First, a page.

Fund Management: The Fund Entity – Uses, Types and Set Up

Fund Management Companies are regulated under the purview of the MAS, and normally obtain their licensing because they have a product or strategy that they believe would be a unique offering to the market. Most Fund Management Companies (“FMC”)s would choose to manage their clients’ assets via 2 common methods, either the managed account (similar to the External Asset Manager model) setup, and/or the fund vehicle setup.

A Managed Account requires the Fund Manager to have a Limited Power of Attorney (“LPOA”) on an investor’s bank account, where the investor’s assets are custodised. This LPOA is usually subject to the bank’s terms and conditions. The Managed Account method of fund management is normally preferred by Fund Management Companies who have numerous clients that have differing strategies, risk appetites, product preferences, and so on. This allows the FMC to have discretion over these separate accounts, enabling them to execute said strategies in the appropriate manner, and of course, subject to the fair and equitable allocation rule. We have written quite extensively on the EAM setup. Aside from what we have written earlier on, where most Managed Accounts now sit with Private Banks, some Managed Accounts may also sit with a Prime Broker (“PB”), where the Prime Broker helps with both the custody of the investor’s assets, as well as execution of the Fund Manager’s trades. These are normally functions carried out by large institutions who are therefore able to carry out both the custodian and execution aspect of the business for the Fund Managers.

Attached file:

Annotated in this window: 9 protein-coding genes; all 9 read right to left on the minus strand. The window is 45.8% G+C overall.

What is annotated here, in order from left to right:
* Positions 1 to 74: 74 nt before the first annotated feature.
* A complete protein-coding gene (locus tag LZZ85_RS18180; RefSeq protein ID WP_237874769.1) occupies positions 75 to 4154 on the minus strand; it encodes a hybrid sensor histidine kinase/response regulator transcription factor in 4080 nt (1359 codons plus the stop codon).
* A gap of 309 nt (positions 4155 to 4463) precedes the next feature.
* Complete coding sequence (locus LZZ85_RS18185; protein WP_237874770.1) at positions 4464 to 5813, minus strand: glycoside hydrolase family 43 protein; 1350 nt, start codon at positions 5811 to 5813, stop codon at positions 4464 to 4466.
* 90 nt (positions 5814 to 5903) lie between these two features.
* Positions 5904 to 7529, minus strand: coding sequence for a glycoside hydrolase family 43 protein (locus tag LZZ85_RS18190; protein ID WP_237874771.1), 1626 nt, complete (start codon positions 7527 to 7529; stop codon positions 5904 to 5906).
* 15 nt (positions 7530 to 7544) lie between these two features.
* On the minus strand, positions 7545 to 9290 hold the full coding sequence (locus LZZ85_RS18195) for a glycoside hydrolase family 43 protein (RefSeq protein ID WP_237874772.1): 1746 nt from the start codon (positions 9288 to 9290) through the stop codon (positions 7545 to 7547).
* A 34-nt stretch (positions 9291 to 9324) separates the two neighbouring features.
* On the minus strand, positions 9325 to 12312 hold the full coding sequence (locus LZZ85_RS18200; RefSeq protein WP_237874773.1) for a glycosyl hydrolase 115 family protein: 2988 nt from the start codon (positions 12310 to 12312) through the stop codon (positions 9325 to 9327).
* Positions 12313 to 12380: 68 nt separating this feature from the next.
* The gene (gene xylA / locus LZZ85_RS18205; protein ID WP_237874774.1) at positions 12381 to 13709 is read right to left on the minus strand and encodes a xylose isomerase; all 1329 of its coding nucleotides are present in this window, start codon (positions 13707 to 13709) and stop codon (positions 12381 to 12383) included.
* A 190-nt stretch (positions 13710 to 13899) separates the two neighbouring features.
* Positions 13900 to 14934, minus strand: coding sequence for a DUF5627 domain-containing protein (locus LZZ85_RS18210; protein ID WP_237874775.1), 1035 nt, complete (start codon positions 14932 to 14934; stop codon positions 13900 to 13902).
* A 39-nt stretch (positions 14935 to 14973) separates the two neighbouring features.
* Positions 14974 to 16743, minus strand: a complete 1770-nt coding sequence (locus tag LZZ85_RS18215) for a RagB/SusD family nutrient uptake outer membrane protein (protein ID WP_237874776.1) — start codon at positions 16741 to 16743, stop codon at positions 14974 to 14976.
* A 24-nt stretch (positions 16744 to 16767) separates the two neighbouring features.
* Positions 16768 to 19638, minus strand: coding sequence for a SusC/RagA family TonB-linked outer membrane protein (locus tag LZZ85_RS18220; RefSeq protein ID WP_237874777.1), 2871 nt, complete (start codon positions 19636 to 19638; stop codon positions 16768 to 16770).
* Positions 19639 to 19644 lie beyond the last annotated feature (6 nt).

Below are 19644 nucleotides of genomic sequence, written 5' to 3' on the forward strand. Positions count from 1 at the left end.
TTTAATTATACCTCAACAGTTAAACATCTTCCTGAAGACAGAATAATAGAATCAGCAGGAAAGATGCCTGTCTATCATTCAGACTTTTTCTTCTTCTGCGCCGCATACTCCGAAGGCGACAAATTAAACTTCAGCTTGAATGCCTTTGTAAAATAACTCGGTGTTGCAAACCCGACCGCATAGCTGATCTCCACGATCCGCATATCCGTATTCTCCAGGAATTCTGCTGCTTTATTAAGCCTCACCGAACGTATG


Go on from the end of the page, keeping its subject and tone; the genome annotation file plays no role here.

In a situation where a Fund Management Company may have numerous investors with similar investment strategies and risk appetites, the Managed Account mechanism becomes expensive as each trade is made on each account and this would incurs transaction costs. As an alternative, a FMC may set up a pooling vehicle to collate all these investors. This pooling vehicle is known as a fund vehicle, and effectively allows the Fund Manager to trade on behalf of all its underlying investors with similar interests as one large consolidated account, reducing the number of transactions and being able to risk manage across its investor base.

What is a “Fund”?

A fund is a pool of money set aside for a specific purpose.

These pools of money are often invested and professionally managed.

Some common types of funds investment types include, hedge funds, private equity, debt funds, venture capital funds amongst host of other.

Fund Structures & The Global Scenario

The Fund Manager needs determine the best legal entity form/structure to use for the investment strategy of the Fund. This is dependent on a few factors, some of which are as follows:

  • Fund strategy
  • Where investors of the fund are from
  • Type of investments of the fund
  • Where these investments are located[1]